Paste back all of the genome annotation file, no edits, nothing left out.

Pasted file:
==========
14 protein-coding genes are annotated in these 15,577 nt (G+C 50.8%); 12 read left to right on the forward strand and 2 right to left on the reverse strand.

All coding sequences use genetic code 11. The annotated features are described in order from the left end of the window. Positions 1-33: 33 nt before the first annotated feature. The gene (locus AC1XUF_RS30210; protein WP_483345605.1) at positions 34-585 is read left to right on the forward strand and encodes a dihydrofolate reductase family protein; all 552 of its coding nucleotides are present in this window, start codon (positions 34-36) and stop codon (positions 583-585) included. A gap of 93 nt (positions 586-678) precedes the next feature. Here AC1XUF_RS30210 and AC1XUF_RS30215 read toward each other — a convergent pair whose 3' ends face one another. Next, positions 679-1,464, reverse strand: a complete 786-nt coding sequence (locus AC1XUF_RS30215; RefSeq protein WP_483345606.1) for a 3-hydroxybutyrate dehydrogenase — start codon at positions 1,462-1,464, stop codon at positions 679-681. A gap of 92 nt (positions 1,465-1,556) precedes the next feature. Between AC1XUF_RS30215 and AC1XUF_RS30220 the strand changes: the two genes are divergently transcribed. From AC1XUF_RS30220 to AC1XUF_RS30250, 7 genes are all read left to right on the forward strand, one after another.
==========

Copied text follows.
14 protein-coding genes are annotated in these 15,577 nt (G+C 50.8%); 12 read left to right on the forward strand and 2 right to left on the reverse strand.

All coding sequences use genetic code 11. The annotated features are described in order from the left end of the window. Positions 1-33: 33 nt before the first annotated feature. The gene (locus AC1XUF_RS30210; protein WP_483345605.1) at positions 34-585 is read left to right on the forward strand and encodes a dihydrofolate reductase family protein; all 552 of its coding nucleotides are present in this window, start codon (positions 34-36) and stop codon (positions 583-585) included. A gap of 93 nt (positions 586-678) precedes the next feature. Here AC1XUF_RS30210 and AC1XUF_RS30215 read toward each other — a convergent pair whose 3' ends face one another. Next, positions 679-1,464, reverse strand: a complete 786-nt coding sequence (locus AC1XUF_RS30215; RefSeq protein WP_483345606.1) for a 3-hydroxybutyrate dehydrogenase — start codon at positions 1,462-1,464, stop codon at positions 679-681. A gap of 92 nt (positions 1,465-1,556) precedes the next feature. Between AC1XUF_RS30215 and AC1XUF_RS30220 the strand changes: the two genes are divergently transcribed. From AC1XUF_RS30220 to AC1XUF_RS30250, 7 genes are all read left to right on the forward strand, one after another.